From the perspective of a wireless inductive charging system, the detection of metallic foreign objects represents a safety-relevant subfunction [1]. Within the ArchitectECA2030 project [5], the subcomponent of the charging system for metallic foreign object detection based on passive inductive sensors was investigated in more detail by measurements and simulations. In this paper, the results of the simulations are presented. For this purpose, the relevant subcomponents of a real charging system and two test objects were modeled. The main focus of the modeling was mainly on the interactions between magnetic field, metallic objects and voltages induced in the sensor coils. The simulations do not focus on the underlying operating principle of the sensor technology, as it is the case e.g., in [15,16,18], but concentrate on the practicality of the presented sensor technology. In this context, the influences of practical boundary conditions are considered, such as:
  • Inhomogeneities of the magnetic field of the ground assembly coil;
  • Influence of different material parameters;
  • Effect of different material layers;
  • Position of the foreign objects with respect to the ground assembly coil and the sensor coils;
  • Orientation of the foreign objects with respect to the sensor coil.
In contrast, the simulations did not take into account:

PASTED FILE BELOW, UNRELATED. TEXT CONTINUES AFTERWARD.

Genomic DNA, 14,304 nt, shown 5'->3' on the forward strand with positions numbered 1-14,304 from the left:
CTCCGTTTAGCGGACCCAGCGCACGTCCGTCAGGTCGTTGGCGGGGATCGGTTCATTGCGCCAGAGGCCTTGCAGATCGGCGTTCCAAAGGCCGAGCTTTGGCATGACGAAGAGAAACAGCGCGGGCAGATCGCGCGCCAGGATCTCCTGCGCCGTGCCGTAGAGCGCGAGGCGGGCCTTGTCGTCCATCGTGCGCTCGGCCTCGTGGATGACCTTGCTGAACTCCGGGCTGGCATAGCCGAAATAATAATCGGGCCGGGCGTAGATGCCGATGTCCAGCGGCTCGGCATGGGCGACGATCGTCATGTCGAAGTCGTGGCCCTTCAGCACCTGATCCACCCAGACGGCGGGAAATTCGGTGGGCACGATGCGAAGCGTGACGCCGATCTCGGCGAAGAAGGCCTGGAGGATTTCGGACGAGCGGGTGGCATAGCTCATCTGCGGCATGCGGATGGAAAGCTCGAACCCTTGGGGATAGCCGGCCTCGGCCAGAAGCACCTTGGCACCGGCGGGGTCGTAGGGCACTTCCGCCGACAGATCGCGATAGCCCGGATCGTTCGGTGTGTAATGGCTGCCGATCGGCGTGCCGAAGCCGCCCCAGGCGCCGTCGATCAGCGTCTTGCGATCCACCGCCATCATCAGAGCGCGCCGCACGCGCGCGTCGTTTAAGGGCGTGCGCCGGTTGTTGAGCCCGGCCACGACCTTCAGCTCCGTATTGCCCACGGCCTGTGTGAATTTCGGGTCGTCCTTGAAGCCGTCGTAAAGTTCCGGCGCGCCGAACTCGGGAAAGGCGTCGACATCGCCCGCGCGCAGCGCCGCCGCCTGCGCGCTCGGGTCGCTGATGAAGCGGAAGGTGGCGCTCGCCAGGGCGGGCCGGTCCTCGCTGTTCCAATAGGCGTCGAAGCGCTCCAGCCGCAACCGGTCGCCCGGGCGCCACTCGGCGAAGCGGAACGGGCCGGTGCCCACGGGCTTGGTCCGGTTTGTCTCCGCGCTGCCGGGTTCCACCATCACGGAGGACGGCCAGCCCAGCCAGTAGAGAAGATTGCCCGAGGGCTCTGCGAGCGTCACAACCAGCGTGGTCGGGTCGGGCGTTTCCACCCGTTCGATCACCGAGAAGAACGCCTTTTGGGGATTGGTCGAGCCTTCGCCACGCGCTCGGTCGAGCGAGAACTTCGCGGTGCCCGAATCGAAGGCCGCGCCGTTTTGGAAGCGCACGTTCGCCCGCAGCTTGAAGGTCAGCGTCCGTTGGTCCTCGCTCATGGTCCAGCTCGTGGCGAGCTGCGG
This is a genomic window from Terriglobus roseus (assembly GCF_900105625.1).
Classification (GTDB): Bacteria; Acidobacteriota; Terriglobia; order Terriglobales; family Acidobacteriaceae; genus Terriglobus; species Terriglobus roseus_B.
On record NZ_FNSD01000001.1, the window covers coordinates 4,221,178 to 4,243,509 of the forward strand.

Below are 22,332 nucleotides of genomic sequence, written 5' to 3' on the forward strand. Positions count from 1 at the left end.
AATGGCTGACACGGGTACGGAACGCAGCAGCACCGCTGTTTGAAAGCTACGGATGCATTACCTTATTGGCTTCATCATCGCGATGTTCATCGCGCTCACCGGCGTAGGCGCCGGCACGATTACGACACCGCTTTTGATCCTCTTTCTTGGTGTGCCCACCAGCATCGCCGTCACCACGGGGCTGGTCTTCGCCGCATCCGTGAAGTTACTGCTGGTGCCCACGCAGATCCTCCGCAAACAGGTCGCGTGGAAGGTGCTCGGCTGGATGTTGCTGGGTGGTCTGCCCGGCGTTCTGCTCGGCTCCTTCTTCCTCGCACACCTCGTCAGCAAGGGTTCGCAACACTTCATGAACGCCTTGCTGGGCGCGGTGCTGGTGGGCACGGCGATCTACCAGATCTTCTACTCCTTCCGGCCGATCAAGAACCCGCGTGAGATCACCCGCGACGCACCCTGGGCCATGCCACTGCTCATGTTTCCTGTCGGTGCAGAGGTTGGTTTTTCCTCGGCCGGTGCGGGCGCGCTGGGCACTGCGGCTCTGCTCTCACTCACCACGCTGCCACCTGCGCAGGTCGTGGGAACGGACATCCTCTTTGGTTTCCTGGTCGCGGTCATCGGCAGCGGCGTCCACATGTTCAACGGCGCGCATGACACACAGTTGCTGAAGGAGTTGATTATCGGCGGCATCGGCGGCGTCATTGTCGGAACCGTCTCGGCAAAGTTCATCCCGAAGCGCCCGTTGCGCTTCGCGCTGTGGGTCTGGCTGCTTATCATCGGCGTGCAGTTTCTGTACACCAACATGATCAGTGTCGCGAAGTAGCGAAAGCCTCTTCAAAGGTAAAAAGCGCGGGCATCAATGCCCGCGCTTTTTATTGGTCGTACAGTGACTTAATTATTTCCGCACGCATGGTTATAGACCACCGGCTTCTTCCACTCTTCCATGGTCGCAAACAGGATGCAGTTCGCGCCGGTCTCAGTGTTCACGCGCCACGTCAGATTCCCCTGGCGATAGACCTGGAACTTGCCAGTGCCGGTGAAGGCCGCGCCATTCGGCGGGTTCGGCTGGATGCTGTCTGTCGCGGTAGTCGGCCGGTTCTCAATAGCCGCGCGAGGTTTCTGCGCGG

• Other effects of the interaction of the magnetic field and the metallic foreign object, such as the heating of the foreign objects;
  • The combination of different sensors for the detection of metallic and living objects and their possible mutual influence;
  • The influence of aging effects, such as:
    The contamination of surfaces;
    The reduction of layer thicknesses due to wear.
  • Weather influences, such as rain, snow or ice.
As with the practical measurements, only one test object was used at a time for each simulation. The results presented in Section 5 show that the simulation models created can be used to simulate the real electromagnetic influences of metallic foreign objects in the magnetic field on the sensor coils. Thus, the basic principle of virtual development based on already validated simulation models has been successfully demonstrated.
In future practical and simulative work, the sensors and the acquisition of measurement signals can be further improved. The presented results can also be used to compare the properties of the investigated sensors with sensors of other functional principles.

Author Contributions

Conceptualization, methodology, software, validation, formal analysis, investigation, data curation, writing—original draft preparation, visualization, U.H.; writing—review and editing, M.H. and A.W.; supervision, A.W. and N.M.; resources, project administration, funding acquisition, N.M. All authors have read and agreed to the published version of the manuscript.